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Importing Chemicals Into The US: TSCA Compliance and More

Palletized and wrapped chemicals in a warehouse awaiting shipment.
We answer your questions about importing chemicals into the U.S. Find out what licenses and certifications you’ll need to comply with the EPA and CBP.
March 1, 2024
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Last Modified: March 1, 2024

Importing chemicals into the U.S. is lucrative, but difficult. It’s a process filled with rules and paperwork. Getting all the required licenses and certifications can feel like a never-ending ordeal. Importers must follow rules and regulations put in place by government agencies such as the Environmental Protection Agency (EPA) to protect the public.

U.S. Customs and Border Protection (CBP) requires importers bringing chemicals into the US to follow regulations from the Toxic Substances Control Act (TSCA) and EPA guidelines. Importers must ensure proper documentation, including TSCA certifications, to clear customs efficiently. Compliance is key for successful entry.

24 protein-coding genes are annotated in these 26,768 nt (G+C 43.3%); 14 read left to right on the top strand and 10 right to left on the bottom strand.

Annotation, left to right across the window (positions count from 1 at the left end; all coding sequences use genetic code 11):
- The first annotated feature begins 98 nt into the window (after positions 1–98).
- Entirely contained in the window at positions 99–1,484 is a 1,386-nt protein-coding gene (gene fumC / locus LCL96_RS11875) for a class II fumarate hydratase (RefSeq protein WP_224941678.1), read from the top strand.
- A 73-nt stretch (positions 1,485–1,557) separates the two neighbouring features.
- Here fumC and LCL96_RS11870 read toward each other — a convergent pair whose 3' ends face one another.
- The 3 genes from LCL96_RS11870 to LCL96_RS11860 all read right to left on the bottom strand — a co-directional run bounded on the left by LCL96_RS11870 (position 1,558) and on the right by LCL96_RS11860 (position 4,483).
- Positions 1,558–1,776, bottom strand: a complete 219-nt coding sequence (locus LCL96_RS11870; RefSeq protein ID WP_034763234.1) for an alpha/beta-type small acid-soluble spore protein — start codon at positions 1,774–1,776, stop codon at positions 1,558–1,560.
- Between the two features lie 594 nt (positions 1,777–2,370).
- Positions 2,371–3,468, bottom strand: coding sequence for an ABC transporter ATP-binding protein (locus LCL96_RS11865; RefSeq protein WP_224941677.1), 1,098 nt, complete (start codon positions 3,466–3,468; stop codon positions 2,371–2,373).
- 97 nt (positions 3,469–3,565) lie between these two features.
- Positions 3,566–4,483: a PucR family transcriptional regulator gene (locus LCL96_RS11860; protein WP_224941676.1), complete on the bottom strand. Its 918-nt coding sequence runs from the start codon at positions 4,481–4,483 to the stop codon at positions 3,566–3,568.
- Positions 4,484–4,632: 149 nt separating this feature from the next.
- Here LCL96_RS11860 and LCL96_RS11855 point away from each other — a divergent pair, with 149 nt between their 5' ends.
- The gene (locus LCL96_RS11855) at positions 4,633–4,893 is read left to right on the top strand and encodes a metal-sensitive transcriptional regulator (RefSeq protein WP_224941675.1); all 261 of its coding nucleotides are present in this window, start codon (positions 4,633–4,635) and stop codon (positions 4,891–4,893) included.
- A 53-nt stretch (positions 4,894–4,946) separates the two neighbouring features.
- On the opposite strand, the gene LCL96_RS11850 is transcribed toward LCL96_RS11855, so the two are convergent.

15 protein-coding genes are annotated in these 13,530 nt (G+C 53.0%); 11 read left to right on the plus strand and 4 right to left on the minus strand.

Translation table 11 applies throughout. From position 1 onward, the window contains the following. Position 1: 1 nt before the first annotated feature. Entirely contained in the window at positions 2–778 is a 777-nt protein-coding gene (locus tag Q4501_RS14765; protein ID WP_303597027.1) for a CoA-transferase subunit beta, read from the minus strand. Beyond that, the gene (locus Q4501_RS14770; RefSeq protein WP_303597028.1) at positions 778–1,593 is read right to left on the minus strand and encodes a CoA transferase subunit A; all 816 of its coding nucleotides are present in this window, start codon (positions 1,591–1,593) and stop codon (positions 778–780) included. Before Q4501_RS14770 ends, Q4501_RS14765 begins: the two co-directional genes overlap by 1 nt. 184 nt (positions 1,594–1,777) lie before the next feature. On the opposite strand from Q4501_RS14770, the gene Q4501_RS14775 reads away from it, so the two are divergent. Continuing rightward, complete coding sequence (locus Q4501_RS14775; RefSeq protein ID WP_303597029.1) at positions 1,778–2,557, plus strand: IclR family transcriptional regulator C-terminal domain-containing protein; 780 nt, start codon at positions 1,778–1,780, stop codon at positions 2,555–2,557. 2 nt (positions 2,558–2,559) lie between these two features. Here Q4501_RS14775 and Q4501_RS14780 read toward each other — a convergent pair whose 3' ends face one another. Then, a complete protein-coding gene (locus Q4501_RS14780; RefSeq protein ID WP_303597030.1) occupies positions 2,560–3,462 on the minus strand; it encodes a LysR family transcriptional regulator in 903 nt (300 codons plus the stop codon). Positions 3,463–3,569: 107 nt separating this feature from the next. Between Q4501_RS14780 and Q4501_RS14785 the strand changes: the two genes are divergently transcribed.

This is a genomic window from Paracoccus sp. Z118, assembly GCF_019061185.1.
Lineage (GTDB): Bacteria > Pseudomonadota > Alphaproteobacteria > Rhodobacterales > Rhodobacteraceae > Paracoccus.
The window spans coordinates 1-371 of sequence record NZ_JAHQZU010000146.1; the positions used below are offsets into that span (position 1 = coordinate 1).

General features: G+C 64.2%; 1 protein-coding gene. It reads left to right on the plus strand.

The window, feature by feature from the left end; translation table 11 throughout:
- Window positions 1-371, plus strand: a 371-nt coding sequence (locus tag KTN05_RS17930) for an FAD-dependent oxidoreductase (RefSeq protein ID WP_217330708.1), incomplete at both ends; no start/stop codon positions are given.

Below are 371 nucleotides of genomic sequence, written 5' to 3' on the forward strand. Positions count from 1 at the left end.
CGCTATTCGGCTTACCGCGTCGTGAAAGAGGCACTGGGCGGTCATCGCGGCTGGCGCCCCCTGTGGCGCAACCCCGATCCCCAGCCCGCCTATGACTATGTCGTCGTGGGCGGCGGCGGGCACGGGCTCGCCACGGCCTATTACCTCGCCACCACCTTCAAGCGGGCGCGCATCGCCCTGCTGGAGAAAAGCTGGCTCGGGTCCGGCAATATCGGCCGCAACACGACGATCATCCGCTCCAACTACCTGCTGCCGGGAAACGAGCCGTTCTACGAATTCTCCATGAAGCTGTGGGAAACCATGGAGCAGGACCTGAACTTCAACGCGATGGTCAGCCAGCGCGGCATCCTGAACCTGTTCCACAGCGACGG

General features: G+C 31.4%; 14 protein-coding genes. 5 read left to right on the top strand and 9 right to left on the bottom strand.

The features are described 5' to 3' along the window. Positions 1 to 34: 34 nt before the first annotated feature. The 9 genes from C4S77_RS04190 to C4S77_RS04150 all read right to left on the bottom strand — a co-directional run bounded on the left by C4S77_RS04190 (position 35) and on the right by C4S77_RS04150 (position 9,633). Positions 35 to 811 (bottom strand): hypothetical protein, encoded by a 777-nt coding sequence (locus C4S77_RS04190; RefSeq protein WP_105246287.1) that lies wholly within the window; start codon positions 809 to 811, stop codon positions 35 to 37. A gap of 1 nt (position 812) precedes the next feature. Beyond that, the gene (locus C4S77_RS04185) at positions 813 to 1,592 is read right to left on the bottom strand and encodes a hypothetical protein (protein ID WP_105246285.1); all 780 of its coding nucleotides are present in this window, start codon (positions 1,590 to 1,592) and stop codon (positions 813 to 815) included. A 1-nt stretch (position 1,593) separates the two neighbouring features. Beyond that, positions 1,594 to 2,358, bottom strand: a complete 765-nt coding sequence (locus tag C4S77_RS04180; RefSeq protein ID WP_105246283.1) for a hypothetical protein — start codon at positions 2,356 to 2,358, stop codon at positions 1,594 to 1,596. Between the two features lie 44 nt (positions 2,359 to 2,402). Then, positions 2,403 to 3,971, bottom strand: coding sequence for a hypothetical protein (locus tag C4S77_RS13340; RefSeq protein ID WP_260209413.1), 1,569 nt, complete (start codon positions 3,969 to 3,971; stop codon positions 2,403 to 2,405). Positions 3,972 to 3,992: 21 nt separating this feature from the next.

Ready to unlock the formula behind successfully importing chemicals? Join us as we review the licenses, procedures, and guidelines bringing chemicals into the United States from overseas.

The Basics of Importing Chemicals into the US

Importing chemicals into the US requires the use of multiple transportation modes, including ocean freight via containers such as those shown in this image.

Let’s start by looking into the requirements set by the Environmental Protection Agency (EPA) for chemical importers. The EPA regulates environmental and public health standards. Its regulations are a critical consideration for chemical importers in the USA.

A huge part of these regulations is the Toxic Substances Control Act (TSCA). This act governs the introduction of chemicals into the U.S. market. Understanding the TSCA is crucial to making sure your imports comply with U.S. law during the customs clearance process.

How Do I Comply With TSCA Requirements?